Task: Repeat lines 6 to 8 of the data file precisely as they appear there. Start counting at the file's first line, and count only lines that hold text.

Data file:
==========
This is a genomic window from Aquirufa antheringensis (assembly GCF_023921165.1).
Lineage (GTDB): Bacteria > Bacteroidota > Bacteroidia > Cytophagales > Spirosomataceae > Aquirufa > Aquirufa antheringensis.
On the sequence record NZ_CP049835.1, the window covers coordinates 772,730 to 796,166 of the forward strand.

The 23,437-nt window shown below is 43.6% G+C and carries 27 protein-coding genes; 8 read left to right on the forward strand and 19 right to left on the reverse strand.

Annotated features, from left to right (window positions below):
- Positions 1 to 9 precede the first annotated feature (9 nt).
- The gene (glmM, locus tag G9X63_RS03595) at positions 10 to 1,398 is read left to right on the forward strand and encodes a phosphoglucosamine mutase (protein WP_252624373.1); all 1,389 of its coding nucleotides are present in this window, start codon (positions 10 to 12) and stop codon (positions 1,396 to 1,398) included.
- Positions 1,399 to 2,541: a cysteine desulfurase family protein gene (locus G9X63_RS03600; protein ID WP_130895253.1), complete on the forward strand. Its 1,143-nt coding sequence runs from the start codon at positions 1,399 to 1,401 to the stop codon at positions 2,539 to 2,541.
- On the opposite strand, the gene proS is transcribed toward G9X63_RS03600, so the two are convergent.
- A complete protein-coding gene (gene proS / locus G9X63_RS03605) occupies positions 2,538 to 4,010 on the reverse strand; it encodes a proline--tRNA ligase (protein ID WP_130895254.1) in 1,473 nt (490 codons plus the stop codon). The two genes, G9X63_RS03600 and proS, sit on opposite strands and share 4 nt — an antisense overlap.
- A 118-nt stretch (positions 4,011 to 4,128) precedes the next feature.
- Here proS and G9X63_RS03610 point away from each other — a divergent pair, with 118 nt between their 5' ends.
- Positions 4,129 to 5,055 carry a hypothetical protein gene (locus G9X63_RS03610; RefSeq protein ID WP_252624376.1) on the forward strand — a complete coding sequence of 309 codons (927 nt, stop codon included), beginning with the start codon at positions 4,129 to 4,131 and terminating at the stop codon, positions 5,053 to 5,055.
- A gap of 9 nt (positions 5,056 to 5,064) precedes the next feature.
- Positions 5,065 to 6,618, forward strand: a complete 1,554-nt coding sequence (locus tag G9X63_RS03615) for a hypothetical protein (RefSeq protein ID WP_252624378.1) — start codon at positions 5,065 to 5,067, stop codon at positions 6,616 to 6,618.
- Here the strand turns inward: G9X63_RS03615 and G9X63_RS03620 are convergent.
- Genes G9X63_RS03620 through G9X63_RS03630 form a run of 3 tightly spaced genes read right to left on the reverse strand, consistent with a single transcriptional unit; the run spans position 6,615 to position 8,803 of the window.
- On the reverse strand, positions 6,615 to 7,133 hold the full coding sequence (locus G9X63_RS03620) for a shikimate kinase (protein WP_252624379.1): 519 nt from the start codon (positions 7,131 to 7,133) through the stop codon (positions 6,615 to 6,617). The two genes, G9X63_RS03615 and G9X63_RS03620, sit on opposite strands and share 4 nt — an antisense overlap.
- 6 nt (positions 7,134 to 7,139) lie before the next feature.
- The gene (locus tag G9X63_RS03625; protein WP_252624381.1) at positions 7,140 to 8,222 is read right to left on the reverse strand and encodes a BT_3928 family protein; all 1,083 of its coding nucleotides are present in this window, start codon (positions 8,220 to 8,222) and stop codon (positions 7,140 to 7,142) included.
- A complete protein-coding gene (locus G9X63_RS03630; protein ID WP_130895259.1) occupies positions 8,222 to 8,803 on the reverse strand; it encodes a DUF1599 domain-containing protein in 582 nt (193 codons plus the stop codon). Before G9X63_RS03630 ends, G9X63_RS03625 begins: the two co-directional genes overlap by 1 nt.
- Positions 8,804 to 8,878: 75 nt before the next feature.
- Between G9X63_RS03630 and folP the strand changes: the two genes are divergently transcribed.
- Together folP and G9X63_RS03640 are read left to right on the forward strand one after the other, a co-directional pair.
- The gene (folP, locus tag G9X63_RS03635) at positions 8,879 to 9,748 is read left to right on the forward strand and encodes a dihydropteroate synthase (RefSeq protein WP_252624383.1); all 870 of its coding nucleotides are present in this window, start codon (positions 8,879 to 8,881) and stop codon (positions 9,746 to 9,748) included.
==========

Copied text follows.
- Positions 1 to 9 precede the first annotated feature (9 nt).
- The gene (glmM, locus tag G9X63_RS03595) at positions 10 to 1,398 is read left to right on the forward strand and encodes a phosphoglucosamine mutase (protein WP_252624373.1); all 1,389 of its coding nucleotides are present in this window, start codon (positions 10 to 12) and stop codon (positions 1,396 to 1,398) included.
- Positions 1,399 to 2,541: a cysteine desulfurase family protein gene (locus G9X63_RS03600; protein ID WP_130895253.1), complete on the forward strand. Its 1,143-nt coding sequence runs from the start codon at positions 1,399 to 1,401 to the stop codon at positions 2,539 to 2,541.